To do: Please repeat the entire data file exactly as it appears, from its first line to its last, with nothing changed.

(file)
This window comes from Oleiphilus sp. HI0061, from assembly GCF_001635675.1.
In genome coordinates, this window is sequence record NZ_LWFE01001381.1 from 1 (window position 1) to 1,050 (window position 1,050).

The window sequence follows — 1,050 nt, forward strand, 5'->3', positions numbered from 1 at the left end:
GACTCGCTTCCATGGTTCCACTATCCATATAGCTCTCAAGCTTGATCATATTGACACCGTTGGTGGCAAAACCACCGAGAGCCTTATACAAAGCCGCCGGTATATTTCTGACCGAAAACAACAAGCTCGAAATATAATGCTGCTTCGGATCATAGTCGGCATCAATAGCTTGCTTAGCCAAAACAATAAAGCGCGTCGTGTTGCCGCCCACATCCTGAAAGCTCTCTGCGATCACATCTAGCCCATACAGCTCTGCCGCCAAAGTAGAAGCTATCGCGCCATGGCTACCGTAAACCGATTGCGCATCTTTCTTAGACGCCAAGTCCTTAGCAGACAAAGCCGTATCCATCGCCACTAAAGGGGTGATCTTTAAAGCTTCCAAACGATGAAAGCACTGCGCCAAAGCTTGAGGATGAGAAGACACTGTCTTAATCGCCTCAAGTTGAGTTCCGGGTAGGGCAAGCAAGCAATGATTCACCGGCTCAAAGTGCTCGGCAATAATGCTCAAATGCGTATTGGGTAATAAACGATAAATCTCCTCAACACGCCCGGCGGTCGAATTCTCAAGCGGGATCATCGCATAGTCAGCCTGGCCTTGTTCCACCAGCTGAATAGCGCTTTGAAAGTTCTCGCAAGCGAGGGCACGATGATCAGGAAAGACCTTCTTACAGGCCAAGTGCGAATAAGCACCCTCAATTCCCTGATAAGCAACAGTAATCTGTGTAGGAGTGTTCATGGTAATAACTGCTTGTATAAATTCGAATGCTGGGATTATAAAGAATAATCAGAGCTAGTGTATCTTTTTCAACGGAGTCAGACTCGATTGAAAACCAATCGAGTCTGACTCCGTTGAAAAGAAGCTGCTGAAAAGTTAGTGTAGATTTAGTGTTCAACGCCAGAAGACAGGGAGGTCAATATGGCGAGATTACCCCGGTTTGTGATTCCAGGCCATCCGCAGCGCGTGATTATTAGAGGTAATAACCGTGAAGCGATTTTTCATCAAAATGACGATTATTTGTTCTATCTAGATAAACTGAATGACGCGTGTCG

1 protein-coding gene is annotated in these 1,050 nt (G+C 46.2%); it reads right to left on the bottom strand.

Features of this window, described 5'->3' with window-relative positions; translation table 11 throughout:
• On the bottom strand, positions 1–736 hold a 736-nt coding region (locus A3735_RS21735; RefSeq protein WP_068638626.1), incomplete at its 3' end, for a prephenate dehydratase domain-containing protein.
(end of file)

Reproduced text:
This window comes from Oleiphilus sp. HI0061, from assembly GCF_001635675.1.
In genome coordinates, this window is sequence record NZ_LWFE01001381.1 from 1 (window position 1) to 1,050 (window position 1,050).

The window sequence follows — 1,050 nt, forward strand, 5'->3', positions numbered from 1 at the left end:
GACTCGCTTCCATGGTTCCACTATCCATATAGCTCTCAAGCTTGATCATATTGACACCGTTGGTGGCAAAACCACCGAGAGCCTTATACAAAGCCGCCGGTATATTTCTGACCGAAAACAACAAGCTCGAAATATAATGCTGCTTCGGATCATAGTCGGCATCAATAGCTTGCTTAGCCAAAACAATAAAGCGCGTCGTGTTGCCGCCCACATCCTGAAAGCTCTCTGCGATCACATCTAGCCCATACAGCTCTGCCGCCAAAGTAGAAGCTATCGCGCCATGGCTACCGTAAACCGATTGCGCATCTTTCTTAGACGCCAAGTCCTTAGCAGACAAAGCCGTATCCATCGCCACTAAAGGGGTGATCTTTAAAGCTTCCAAACGATGAAAGCACTGCGCCAAAGCTTGAGGATGAGAAGACACTGTCTTAATCGCCTCAAGTTGAGTTCCGGGTAGGGCAAGCAAGCAATGATTCACCGGCTCAAAGTGCTCGGCAATAATGCTCAAATGCGTATTGGGTAATAAACGATAAATCTCCTCAACACGCCCGGCGGTCGAATTCTCAAGCGGGATCATCGCATAGTCAGCCTGGCCTTGTTCCACCAGCTGAATAGCGCTTTGAAAGTTCTCGCAAGCGAGGGCACGATGATCAGGAAAGACCTTCTTACAGGCCAAGTGCGAATAAGCACCCTCAATTCCCTGATAAGCAACAGTAATCTGTGTAGGAGTGTTCATGGTAATAACTGCTTGTATAAATTCGAATGCTGGGATTATAAAGAATAATCAGAGCTAGTGTATCTTTTTCAACGGAGTCAGACTCGATTGAAAACCAATCGAGTCTGACTCCGTTGAAAAGAAGCTGCTGAAAAGTTAGTGTAGATTTAGTGTTCAACGCCAGAAGACAGGGAGGTCAATATGGCGAGATTACCCCGGTTTGTGATTCCAGGCCATCCGCAGCGCGTGATTATTAGAGGTAATAACCGTGAAGCGATTTTTCATCAAAATGACGATTATTTGTTCTATCTAGATAAACTGAATGACGCGTGTCG

1 protein-coding gene is annotated in these 1,050 nt (G+C 46.2%); it reads right to left on the bottom strand.

Features of this window, described 5'->3' with window-relative positions; translation table 11 throughout:
• On the bottom strand, positions 1–736 hold a 736-nt coding region (locus A3735_RS21735; RefSeq protein WP_068638626.1), incomplete at its 3' end, for a prephenate dehydratase domain-containing protein.